In the strictly legal sense, the TFG is the internationally recognized government of the Somali state. But by every other measure, the Somali state ceased to exist in 1991, and no government has effectively administered all of Somalia since. The TFG exists only because of financial and military assistance from foreign supporters. It does not have domestic authority or control outside of Mogadishu, and if it tried to assert any claim over Puntland or Somaliland, it would be rebuffed by the established authorities in those states.

Puntland has governed itself as an autonomous region since 1998, but it has not officially broken ties with the rest of Somalia. Somaliland declared independence in 1991 and has since become one of the most robust democracies in Africa. Southern Somalia remains anarchic and stateless.

The TFG has never enjoyed much support among Somalis. Created in 2004 after a peace conference in Mbagathi, Ethiopia, it could not even enter Mogadishu until the Ethiopian invasion of 2006-2007. Backed by the United States, this invasion routed the Shariah-based Union of Islamic Courts (UIC). Before the invasion, the home-grown UIC had defeated warlords and was establishing a rudimentary government. It brought the greatest level of order to southern Somalia since 1991.

After destroying the relatively moderate UIC and implanting the unpopular TFG in Mogadishu, Ethiopian troops went home, leaving the task of supporting the TFG to a few thousand African Union soldiers operating under a UN mandate. Known as AMISOM, this primarily Ugandan contingent has been fighting hardline Islamist militants who emerged from the shattered UIC. The main militant group is familiar to many: al-Shabaab.

Although the TFG`s mandate was set to expire in August 2011, it was recently extended for another year at a UN-sponsored conference in Kampala, Uganda. This was a mistake. Conferences held outside Somalia that attempt to graft a government onto Somali society have failed for 20 years. Instead of embracing and learning from indigenous Somali successes in the north, the international community undermines them by supporting the TFG.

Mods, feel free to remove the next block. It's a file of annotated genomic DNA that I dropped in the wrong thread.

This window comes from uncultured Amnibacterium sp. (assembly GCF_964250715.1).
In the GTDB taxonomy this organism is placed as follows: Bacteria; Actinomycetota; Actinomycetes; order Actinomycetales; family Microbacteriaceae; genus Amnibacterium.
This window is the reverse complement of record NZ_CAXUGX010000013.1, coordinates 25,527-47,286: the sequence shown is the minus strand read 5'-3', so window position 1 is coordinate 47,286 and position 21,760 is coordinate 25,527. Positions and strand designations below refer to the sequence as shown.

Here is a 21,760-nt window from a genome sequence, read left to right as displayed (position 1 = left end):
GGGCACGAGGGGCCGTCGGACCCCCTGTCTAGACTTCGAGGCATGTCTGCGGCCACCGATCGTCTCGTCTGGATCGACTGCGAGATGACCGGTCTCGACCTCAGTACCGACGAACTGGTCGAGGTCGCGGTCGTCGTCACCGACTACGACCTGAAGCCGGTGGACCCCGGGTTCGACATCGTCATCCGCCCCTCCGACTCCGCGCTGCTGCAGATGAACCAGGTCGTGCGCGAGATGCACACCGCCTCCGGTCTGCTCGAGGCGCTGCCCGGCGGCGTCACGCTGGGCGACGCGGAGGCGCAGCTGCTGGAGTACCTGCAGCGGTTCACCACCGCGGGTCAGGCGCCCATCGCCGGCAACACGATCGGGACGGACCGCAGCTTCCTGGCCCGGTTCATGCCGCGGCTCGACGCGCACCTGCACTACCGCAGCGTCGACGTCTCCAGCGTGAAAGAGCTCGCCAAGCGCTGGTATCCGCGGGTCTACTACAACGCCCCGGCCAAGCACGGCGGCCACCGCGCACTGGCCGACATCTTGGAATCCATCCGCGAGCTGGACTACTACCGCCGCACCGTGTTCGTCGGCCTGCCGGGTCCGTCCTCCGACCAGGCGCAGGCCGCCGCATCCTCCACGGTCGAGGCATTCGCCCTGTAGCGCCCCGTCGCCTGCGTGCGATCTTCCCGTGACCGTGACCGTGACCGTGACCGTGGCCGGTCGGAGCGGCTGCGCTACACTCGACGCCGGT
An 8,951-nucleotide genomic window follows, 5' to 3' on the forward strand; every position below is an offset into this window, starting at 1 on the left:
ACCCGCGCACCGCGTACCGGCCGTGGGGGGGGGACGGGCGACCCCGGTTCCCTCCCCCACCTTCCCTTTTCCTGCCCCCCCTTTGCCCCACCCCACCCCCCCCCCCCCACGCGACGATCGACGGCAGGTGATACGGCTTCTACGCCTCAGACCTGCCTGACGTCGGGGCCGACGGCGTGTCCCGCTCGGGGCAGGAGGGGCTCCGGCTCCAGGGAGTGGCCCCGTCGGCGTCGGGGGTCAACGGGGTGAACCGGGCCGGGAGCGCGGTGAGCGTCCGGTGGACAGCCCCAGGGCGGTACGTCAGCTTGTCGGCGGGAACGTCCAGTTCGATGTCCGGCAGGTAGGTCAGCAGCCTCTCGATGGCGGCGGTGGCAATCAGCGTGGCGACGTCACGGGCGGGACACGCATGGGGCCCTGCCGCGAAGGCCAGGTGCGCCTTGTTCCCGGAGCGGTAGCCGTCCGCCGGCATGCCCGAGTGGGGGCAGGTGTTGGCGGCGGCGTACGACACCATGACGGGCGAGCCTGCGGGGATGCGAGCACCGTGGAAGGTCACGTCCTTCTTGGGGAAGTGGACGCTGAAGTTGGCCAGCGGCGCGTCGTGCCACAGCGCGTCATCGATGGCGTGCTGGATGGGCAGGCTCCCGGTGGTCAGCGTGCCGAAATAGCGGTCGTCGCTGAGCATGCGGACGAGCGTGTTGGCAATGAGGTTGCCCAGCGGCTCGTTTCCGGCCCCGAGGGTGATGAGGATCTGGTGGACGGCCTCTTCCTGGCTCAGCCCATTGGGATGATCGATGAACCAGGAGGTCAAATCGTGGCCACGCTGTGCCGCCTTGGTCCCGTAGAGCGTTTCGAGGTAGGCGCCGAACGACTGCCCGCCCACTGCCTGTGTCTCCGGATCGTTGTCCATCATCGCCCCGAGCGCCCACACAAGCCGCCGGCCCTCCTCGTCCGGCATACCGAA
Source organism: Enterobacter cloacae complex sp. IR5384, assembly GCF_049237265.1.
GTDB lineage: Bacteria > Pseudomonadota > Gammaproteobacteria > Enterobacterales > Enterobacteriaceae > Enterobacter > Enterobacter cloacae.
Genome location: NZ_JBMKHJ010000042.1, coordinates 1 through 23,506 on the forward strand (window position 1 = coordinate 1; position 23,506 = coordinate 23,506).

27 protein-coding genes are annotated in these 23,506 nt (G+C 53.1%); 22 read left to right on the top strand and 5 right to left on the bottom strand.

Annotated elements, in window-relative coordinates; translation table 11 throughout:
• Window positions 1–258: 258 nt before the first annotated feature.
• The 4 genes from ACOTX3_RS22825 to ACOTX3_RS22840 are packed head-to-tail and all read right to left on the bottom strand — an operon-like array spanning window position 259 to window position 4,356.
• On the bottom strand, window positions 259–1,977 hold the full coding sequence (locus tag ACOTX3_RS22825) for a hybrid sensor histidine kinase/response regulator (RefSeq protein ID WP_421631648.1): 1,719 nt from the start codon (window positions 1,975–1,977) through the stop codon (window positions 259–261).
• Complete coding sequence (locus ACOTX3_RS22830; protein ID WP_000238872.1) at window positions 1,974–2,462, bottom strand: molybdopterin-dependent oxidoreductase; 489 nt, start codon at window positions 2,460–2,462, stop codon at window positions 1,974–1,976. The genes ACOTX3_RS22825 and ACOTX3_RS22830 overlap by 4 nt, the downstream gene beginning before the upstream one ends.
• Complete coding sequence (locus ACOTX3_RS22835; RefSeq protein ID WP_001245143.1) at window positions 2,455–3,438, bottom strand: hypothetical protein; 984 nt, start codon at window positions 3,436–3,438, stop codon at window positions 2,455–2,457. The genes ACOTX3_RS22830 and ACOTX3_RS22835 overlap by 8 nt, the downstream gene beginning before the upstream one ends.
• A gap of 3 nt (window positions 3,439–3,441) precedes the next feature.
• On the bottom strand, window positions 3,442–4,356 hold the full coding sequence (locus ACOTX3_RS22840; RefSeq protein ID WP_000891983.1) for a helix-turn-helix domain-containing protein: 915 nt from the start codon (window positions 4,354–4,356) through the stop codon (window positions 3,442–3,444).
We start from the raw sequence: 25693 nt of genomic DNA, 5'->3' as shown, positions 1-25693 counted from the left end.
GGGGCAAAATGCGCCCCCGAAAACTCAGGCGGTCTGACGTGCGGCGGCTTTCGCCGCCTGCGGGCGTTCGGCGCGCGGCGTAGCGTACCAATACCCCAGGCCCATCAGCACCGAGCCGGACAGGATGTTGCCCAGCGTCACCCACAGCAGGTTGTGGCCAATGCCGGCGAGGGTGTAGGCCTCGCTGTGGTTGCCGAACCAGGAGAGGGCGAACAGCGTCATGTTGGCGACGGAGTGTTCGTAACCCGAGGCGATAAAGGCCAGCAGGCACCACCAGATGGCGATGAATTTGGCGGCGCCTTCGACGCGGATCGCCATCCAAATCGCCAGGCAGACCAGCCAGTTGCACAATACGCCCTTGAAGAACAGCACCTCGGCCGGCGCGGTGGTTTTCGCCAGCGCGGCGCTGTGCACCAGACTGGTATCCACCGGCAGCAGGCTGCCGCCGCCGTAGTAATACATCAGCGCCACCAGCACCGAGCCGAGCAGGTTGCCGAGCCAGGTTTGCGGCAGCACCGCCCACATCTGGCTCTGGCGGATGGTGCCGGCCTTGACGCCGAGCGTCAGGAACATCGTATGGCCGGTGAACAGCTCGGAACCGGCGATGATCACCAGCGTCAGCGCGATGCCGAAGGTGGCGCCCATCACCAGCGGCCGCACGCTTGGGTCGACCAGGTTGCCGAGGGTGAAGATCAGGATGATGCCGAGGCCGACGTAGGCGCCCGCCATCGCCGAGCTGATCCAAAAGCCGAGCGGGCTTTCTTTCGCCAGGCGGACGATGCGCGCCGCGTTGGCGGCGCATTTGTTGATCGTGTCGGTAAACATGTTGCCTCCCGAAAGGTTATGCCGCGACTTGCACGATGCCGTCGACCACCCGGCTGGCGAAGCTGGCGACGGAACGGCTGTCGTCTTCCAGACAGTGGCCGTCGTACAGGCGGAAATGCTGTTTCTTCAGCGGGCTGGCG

Somaliland and Puntland were created by Somalis through extensive clan-based consultation, incorporating traditional leaders and culminating in local peace conferences. They have achieved levels of peace and stability unknown in the south.

Puntland initially flirted with democracy, but it has moved toward a more authoritarian model. Puntland`s first president was Abdullahi Yusuf Ahmed. Though criticized for his strong-arm tactics, he strengthened the state apparatus and helped build institutions. However, he soon became focused on leveraging his position to become the head of the TFG, and Puntland started to languish.

Yusuf led the TFG from 2004 until 2008. He was succeeded by Sheikh Sharif Sheikh Ahmed, who had been a prominent leader in the UIC.

Puntland still has a functioning government, but it has not lived up to its early potential. Piracy has flourished in Puntland because of corruption and lawlessness. Had the international community offered institution-building assistance in the early 2000s instead of trying to artificially reconstitute the Somali state, Puntland probably would not be the pirate haven it is today.

Somaliland is a stable democratic state that respects the rule of law (it even has a pirate prison), but its economic growth has been hampered by its lack of international recognition. Investors, aid agencies and Somaliland`s diaspora have been deterred by Somaliland`s ambiguous legal status.

Last year, the Obama administration implemented a “dual-track“ approach toward Somalia, engaging both the TFG and the governments in Somaliland and Puntland. This is a good first step, but the TFG should be taken out of the equation as soon as possible. The international community should find a way to combat al-Shabaab without supporting the TFG. Military assistance in southern Somalia should be geared toward providing security while locals are encouraged to build their own government from the ground up.

Meanwhile, Puntland should be given incentives to root out corruption and enhance the rule of law. Assistance should be offered to help build its institutions and professionalize its security apparatus. Whether it declares full independence or someday forms a state with southern Somalia is Puntland`s decision to make.

Somaliland should be recognized as a sovereign state. It is a model of effective self-governance in a chaotic region, serving as bulwark against terrorism and piracy. The politics of international recognition are complicated, but South Sudan shows that they are not insurmountable.

Recognizing the reality on the ground and adjusting our policies would do much to help the Somali people. Continuing to pretend that Somalia is one state governed by the TFG will bring more of the same.

Timothy A. Ridout is a Master`s student at the Fletcher School at Tufts University